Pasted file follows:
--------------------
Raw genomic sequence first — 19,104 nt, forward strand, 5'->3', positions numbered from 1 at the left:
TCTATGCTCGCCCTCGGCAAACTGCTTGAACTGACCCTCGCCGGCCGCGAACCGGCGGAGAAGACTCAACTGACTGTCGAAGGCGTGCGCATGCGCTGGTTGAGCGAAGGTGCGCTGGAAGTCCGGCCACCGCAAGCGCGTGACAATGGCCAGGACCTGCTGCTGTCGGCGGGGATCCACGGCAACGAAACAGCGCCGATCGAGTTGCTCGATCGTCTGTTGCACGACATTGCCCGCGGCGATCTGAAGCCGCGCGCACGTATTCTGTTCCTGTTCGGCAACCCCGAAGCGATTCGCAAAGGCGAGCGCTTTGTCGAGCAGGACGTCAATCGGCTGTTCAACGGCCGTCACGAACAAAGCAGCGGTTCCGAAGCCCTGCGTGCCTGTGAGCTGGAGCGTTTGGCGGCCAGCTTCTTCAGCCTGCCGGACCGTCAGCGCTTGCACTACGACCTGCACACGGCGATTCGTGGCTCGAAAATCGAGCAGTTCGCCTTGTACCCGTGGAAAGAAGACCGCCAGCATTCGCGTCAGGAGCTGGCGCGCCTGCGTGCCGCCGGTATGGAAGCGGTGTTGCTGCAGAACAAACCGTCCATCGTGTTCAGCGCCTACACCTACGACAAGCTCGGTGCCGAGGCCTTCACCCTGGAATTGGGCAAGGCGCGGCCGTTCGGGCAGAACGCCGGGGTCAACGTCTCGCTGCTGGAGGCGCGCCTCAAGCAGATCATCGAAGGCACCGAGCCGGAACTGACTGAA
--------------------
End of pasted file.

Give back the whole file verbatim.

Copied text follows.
Raw genomic sequence first — 19,104 nt, forward strand, 5'->3', positions numbered from 1 at the left:
TCTATGCTCGCCCTCGGCAAACTGCTTGAACTGACCCTCGCCGGCCGCGAACCGGCGGAGAAGACTCAACTGACTGTCGAAGGCGTGCGCATGCGCTGGTTGAGCGAAGGTGCGCTGGAAGTCCGGCCACCGCAAGCGCGTGACAATGGCCAGGACCTGCTGCTGTCGGCGGGGATCCACGGCAACGAAACAGCGCCGATCGAGTTGCTCGATCGTCTGTTGCACGACATTGCCCGCGGCGATCTGAAGCCGCGCGCACGTATTCTGTTCCTGTTCGGCAACCCCGAAGCGATTCGCAAAGGCGAGCGCTTTGTCGAGCAGGACGTCAATCGGCTGTTCAACGGCCGTCACGAACAAAGCAGCGGTTCCGAAGCCCTGCGTGCCTGTGAGCTGGAGCGTTTGGCGGCCAGCTTCTTCAGCCTGCCGGACCGTCAGCGCTTGCACTACGACCTGCACACGGCGATTCGTGGCTCGAAAATCGAGCAGTTCGCCTTGTACCCGTGGAAAGAAGACCGCCAGCATTCGCGTCAGGAGCTGGCGCGCCTGCGTGCCGCCGGTATGGAAGCGGTGTTGCTGCAGAACAAACCGTCCATCGTGTTCAGCGCCTACACCTACGACAAGCTCGGTGCCGAGGCCTTCACCCTGGAATTGGGCAAGGCGCGGCCGTTCGGGCAGAACGCCGGGGTCAACGTCTCGCTGCTGGAGGCGCGCCTCAAGCAGATCATCGAAGGCACCGAGCCGGAACTGACTGAA